Course Hero. "The Stranger Study Guide." Course Hero. 25 Aug. 2016. Web. 19 June 2018. <https://www.coursehero.com/lit/The-Stranger/>.
Course Hero. (2016, August 25). The Stranger Study Guide. In Course Hero. Retrieved June 19, 2018, from https://www.coursehero.com/lit/The-Stranger/
(Course Hero, 2016)
Course Hero. "The Stranger Study Guide." August 25, 2016. Accessed June 19, 2018. https://www.coursehero.com/lit/The-Stranger/.
Course Hero, "The Stranger Study Guide," August 25, 2016, accessed June 19, 2018, https://www.coursehero.com/lit/The-Stranger/.
Camus develops three interrelated themes in The Stranger: the meaninglessness of life and the detachment that results from embracing this view of the world; the effect of physical sensation on someone who does not try to direct his or her own life; and the pervasiveness and dangers of miscommunication. Because Meursault believes that life has no meaning, he is detached from society and easily affected by his heightened senses. He also has difficulty communicating with people, which often causes a misinterpretation of his actions.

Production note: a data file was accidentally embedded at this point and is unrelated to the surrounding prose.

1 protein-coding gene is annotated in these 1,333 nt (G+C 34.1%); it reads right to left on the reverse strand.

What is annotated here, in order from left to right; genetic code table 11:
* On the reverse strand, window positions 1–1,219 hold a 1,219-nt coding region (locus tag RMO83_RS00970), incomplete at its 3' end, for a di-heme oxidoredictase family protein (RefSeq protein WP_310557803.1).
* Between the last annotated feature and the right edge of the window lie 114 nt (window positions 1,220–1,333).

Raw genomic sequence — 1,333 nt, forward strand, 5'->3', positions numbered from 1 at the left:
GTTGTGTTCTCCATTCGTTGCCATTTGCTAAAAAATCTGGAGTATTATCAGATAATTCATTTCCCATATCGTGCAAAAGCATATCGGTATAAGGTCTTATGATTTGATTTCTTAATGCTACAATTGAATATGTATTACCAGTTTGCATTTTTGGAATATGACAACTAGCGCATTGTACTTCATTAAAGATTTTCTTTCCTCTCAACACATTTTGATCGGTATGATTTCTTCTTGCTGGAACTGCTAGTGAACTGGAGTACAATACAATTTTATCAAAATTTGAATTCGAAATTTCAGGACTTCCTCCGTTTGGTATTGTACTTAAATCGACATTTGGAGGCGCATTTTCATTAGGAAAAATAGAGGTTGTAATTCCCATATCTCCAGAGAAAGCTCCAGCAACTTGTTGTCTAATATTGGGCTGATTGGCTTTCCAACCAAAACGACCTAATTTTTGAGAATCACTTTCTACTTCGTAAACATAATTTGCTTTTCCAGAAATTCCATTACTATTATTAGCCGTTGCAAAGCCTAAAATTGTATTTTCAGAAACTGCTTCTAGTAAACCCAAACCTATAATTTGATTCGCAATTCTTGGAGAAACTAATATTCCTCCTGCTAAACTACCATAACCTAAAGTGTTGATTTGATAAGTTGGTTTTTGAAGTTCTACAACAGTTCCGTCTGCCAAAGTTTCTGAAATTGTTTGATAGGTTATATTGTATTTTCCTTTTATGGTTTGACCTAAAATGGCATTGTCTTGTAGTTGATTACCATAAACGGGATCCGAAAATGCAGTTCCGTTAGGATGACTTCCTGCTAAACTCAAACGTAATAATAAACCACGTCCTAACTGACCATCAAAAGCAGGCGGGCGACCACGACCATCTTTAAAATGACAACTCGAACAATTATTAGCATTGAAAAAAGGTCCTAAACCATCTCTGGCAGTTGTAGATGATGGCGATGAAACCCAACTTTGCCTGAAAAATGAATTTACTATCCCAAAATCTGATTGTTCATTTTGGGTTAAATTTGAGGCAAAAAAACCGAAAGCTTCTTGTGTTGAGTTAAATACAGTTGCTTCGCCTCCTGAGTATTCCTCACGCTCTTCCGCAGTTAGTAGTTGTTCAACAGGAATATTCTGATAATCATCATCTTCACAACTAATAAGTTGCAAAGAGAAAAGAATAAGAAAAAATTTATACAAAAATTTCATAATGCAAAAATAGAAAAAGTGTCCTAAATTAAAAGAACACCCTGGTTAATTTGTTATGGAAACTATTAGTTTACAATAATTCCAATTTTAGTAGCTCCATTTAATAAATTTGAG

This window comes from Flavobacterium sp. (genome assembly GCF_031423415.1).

Meursault does not believe in God; he views life as meaningless and any attempt to discover meaning in life as absurd. In Part 1 Camus reveals this theme through the character's detached actions. At his mother's funeral, Meursault is withdrawn, smokes during the vigil, and focuses on the hot weather more than the loss of his mother. He does not know whether he loves Marie, but he will marry her because love and marriage also hold no meaning for him. It does not matter to him whether he writes a letter that places a woman in danger; such concerns have no meaning for him, either. When Meursault shoots the Arab, he does so without any feeling of animosity. The Arab means nothing to him.